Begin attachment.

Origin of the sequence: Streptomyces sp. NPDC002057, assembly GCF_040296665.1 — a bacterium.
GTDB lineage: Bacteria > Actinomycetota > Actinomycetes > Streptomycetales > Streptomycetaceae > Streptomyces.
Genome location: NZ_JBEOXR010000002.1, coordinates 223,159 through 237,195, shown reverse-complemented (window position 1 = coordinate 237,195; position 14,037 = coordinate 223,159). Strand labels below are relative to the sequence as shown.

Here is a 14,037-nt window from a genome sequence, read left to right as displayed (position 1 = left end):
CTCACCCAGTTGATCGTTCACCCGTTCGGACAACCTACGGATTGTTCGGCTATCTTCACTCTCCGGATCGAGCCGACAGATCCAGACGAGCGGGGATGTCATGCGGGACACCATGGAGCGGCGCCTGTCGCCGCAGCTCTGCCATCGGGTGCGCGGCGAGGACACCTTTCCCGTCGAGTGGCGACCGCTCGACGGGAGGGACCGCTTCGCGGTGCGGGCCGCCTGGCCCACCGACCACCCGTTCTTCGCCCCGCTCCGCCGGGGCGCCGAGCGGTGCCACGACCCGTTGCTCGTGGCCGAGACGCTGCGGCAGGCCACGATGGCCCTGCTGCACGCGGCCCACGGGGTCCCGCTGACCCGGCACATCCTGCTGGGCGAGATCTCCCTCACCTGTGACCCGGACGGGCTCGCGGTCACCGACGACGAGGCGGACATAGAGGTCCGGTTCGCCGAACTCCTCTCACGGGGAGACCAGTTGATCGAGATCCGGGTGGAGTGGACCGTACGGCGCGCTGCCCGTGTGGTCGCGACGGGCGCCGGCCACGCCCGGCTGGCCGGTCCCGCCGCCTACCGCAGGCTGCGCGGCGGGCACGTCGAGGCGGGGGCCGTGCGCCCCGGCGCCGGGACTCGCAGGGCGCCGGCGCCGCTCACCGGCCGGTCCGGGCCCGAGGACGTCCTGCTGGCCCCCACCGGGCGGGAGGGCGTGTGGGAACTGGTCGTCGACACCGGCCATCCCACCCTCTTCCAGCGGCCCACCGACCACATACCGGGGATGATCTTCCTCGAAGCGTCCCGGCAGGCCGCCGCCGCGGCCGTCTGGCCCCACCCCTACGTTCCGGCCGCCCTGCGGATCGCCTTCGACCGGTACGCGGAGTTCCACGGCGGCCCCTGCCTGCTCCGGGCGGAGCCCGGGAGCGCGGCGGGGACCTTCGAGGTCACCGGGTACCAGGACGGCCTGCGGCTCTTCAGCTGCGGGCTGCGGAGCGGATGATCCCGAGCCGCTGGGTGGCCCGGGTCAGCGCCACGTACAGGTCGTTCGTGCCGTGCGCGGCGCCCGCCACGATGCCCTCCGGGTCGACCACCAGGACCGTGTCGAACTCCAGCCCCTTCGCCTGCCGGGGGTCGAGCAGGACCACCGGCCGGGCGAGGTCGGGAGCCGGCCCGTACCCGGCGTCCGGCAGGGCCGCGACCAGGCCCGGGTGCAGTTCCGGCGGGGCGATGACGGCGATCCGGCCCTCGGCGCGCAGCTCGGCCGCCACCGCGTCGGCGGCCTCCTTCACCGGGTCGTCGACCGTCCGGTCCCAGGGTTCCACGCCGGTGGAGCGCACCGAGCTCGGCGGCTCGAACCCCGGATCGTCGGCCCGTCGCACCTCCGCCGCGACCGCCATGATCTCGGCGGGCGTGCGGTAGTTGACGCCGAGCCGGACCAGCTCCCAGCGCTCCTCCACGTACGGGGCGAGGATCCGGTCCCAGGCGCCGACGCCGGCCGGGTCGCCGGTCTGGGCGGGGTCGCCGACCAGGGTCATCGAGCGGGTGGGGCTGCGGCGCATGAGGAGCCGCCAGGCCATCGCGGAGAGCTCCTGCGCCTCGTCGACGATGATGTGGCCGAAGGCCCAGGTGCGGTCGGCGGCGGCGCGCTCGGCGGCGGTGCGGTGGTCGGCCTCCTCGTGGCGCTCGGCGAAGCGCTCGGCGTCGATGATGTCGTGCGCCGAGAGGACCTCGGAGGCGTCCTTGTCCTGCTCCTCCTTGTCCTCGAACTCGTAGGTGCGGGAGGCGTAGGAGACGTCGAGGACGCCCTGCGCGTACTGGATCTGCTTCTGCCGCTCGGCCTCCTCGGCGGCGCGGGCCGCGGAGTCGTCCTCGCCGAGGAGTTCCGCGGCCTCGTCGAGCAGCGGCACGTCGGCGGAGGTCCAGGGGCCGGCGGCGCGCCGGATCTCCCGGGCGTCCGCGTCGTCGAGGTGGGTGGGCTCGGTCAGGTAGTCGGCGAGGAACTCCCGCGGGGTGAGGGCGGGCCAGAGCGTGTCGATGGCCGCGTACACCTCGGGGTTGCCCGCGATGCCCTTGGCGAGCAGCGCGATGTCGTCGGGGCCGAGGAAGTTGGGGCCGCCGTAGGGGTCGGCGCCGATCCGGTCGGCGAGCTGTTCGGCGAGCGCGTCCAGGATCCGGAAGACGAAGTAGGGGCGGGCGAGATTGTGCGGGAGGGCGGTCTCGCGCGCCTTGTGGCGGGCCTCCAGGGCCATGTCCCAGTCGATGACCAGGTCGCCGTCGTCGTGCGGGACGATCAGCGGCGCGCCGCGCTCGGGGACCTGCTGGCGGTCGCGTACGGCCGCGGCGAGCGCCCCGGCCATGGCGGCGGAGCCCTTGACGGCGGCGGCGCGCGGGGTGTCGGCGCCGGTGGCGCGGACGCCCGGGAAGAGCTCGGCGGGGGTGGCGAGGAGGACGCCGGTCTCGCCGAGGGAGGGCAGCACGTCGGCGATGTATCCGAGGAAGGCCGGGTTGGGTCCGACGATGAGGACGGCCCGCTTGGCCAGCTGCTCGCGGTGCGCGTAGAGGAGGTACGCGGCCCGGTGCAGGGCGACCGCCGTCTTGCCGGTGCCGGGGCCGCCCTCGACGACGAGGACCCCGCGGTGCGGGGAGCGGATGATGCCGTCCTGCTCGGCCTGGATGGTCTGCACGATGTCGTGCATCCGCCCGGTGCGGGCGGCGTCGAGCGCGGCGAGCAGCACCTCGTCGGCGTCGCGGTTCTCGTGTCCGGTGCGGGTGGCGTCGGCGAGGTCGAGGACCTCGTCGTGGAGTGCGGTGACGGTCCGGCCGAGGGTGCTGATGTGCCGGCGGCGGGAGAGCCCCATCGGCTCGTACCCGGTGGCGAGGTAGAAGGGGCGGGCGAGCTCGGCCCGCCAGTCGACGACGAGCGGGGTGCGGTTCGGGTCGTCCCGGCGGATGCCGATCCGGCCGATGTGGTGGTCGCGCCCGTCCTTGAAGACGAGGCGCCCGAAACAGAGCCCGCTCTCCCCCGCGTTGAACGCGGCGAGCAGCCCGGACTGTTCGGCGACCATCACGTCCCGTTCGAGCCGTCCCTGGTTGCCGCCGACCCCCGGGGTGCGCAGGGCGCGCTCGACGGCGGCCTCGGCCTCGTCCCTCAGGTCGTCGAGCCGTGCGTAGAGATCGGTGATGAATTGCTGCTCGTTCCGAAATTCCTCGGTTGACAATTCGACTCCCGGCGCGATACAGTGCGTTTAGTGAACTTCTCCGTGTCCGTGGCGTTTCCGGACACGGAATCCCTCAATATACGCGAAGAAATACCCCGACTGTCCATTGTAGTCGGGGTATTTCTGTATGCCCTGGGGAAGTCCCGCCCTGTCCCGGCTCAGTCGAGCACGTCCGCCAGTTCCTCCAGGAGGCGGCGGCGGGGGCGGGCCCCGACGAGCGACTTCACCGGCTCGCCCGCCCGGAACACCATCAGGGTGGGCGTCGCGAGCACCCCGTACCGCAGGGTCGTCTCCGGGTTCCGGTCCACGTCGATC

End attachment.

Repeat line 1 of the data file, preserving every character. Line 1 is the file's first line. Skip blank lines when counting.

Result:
Origin of the sequence: Streptomyces sp. NPDC002057, assembly GCF_040296665.1 — a bacterium.